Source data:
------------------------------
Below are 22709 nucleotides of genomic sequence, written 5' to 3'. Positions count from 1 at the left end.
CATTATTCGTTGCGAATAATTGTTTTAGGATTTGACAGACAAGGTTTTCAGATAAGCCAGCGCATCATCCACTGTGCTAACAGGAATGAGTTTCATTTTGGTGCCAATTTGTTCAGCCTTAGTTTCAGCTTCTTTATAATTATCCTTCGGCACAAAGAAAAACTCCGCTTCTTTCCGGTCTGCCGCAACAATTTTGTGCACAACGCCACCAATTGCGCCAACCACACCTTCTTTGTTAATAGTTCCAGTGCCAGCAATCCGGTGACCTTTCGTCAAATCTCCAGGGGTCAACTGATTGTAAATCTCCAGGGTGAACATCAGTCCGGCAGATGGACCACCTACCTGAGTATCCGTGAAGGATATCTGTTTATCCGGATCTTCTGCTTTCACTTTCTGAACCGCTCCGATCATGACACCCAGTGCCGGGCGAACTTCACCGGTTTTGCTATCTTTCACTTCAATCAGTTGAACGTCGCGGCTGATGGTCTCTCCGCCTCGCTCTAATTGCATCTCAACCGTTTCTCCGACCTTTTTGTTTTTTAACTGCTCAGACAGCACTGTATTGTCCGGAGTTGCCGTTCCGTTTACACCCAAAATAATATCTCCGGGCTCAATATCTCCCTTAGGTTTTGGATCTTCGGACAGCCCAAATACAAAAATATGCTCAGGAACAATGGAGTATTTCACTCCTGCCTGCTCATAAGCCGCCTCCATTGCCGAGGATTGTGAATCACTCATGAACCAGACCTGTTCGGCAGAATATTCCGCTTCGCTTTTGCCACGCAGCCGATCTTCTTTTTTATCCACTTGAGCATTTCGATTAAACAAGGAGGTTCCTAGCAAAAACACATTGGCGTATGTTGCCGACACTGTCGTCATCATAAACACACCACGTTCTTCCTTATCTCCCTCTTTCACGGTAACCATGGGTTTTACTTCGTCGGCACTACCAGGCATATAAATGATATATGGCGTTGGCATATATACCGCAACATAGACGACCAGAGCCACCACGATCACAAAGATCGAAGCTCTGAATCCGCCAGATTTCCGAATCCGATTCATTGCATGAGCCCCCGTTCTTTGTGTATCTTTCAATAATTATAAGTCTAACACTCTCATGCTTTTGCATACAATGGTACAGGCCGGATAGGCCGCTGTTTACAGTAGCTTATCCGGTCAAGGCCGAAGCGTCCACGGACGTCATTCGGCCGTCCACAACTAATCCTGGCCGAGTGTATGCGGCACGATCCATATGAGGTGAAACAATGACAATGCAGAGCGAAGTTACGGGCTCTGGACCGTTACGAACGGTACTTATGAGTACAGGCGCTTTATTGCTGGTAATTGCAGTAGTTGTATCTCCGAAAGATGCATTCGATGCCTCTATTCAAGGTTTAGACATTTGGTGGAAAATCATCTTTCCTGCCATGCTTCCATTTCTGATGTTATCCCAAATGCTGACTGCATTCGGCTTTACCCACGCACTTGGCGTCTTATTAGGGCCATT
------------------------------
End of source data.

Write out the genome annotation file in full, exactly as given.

Below are 22709 nucleotides of genomic sequence, written 5' to 3'. Positions count from 1 at the left end.
CATTATTCGTTGCGAATAATTGTTTTAGGATTTGACAGACAAGGTTTTCAGATAAGCCAGCGCATCATCCACTGTGCTAACAGGAATGAGTTTCATTTTGGTGCCAATTTGTTCAGCCTTAGTTTCAGCTTCTTTATAATTATCCTTCGGCACAAAGAAAAACTCCGCTTCTTTCCGGTCTGCCGCAACAATTTTGTGCACAACGCCACCAATTGCGCCAACCACACCTTCTTTGTTAATAGTTCCAGTGCCAGCAATCCGGTGACCTTTCGTCAAATCTCCAGGGGTCAACTGATTGTAAATCTCCAGGGTGAACATCAGTCCGGCAGATGGACCACCTACCTGAGTATCCGTGAAGGATATCTGTTTATCCGGATCTTCTGCTTTCACTTTCTGAACCGCTCCGATCATGACACCCAGTGCCGGGCGAACTTCACCGGTTTTGCTATCTTTCACTTCAATCAGTTGAACGTCGCGGCTGATGGTCTCTCCGCCTCGCTCTAATTGCATCTCAACCGTTTCTCCGACCTTTTTGTTTTTTAACTGCTCAGACAGCACTGTATTGTCCGGAGTTGCCGTTCCGTTTACACCCAAAATAATATCTCCGGGCTCAATATCTCCCTTAGGTTTTGGATCTTCGGACAGCCCAAATACAAAAATATGCTCAGGAACAATGGAGTATTTCACTCCTGCCTGCTCATAAGCCGCCTCCATTGCCGAGGATTGTGAATCACTCATGAACCAGACCTGTTCGGCAGAATATTCCGCTTCGCTTTTGCCACGCAGCCGATCTTCTTTTTTATCCACTTGAGCATTTCGATTAAACAAGGAGGTTCCTAGCAAAAACACATTGGCGTATGTTGCCGACACTGTCGTCATCATAAACACACCACGTTCTTCCTTATCTCCCTCTTTCACGGTAACCATGGGTTTTACTTCGTCGGCACTACCAGGCATATAAATGATATATGGCGTTGGCATATATACCGCAACATAGACGACCAGAGCCACCACGATCACAAAGATCGAAGCTCTGAATCCGCCAGATTTCCGAATCCGATTCATTGCATGAGCCCCCGTTCTTTGTGTATCTTTCAATAATTATAAGTCTAACACTCTCATGCTTTTGCATACAATGGTACAGGCCGGATAGGCCGCTGTTTACAGTAGCTTATCCGGTCAAGGCCGAAGCGTCCACGGACGTCATTCGGCCGTCCACAACTAATCCTGGCCGAGTGTATGCGGCACGATCCATATGAGGTGAAACAATGACAATGCAGAGCGAAGTTACGGGCTCTGGACCGTTACGAACGGTACTTATGAGTACAGGCGCTTTATTGCTGGTAATTGCAGTAGTTGTATCTCCGAAAGATGCATTCGATGCCTCTATTCAAGGTTTAGACATTTGGTGGAAAATCATCTTTCCTGCCATGCTTCCATTTCTGATGTTATCCCAAATGCTGACTGCATTCGGCTTTACCCACGCACTTGGCGTCTTATTAGGGCCATT